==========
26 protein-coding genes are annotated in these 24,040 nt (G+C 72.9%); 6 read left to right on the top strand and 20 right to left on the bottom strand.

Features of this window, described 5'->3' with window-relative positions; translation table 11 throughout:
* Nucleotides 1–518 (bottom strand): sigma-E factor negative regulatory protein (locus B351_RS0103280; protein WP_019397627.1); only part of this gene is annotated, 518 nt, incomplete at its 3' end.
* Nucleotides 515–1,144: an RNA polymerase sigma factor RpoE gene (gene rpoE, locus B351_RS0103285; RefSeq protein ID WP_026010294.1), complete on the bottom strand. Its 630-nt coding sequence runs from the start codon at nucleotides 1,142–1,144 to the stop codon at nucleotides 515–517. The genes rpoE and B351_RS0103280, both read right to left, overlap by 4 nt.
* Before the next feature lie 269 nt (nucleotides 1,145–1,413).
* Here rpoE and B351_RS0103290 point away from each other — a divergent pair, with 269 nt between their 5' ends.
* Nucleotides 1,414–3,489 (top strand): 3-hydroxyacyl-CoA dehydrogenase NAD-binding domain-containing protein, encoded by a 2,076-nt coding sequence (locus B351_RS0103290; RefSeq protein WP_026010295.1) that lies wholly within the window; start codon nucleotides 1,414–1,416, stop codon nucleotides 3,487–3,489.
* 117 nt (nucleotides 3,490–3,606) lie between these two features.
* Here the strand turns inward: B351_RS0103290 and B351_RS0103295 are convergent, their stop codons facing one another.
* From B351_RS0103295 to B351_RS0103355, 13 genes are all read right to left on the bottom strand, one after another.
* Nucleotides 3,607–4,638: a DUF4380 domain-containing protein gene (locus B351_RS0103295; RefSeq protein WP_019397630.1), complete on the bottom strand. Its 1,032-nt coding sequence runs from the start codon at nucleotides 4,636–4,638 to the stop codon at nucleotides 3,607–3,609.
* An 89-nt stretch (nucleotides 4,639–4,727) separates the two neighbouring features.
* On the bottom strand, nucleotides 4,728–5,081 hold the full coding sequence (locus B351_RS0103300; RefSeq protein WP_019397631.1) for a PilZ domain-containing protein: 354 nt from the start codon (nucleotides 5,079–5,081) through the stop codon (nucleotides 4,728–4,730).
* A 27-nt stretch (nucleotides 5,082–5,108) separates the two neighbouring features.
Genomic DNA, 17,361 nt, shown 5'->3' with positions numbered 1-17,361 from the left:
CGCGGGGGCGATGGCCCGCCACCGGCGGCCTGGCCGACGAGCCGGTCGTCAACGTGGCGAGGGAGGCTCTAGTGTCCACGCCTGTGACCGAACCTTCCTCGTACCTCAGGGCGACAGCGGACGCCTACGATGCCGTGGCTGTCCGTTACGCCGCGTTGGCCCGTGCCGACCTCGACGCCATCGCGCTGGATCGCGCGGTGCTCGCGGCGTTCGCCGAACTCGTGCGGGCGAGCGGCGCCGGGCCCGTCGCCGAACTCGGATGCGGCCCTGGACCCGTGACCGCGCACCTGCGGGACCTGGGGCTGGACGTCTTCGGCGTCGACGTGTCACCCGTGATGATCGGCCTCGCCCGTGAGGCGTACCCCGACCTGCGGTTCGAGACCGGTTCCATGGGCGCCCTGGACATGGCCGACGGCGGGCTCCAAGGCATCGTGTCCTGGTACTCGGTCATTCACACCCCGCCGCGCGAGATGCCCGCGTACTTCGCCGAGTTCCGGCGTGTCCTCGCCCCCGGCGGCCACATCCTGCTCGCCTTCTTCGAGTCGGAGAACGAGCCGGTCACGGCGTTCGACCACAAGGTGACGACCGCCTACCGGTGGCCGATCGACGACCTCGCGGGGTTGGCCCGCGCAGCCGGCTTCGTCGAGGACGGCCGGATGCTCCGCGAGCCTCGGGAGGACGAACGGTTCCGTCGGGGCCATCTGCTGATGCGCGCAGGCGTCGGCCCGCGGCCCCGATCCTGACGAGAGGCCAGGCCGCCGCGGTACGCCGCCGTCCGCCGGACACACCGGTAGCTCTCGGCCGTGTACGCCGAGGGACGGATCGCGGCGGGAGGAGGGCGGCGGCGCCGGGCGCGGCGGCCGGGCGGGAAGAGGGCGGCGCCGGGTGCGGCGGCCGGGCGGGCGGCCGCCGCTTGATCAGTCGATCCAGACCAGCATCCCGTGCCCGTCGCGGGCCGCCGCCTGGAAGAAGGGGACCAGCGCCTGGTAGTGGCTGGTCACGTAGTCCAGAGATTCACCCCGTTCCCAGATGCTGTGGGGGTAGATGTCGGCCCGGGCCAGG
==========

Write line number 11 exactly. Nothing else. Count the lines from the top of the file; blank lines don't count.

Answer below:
* Nucleotides 3,607–4,638: a DUF4380 domain-containing protein gene (locus B351_RS0103295; RefSeq protein WP_019397630.1), complete on the bottom strand. Its 1,032-nt coding sequence runs from the start codon at nucleotides 4,636–4,638 to the stop codon at nucleotides 3,607–3,609.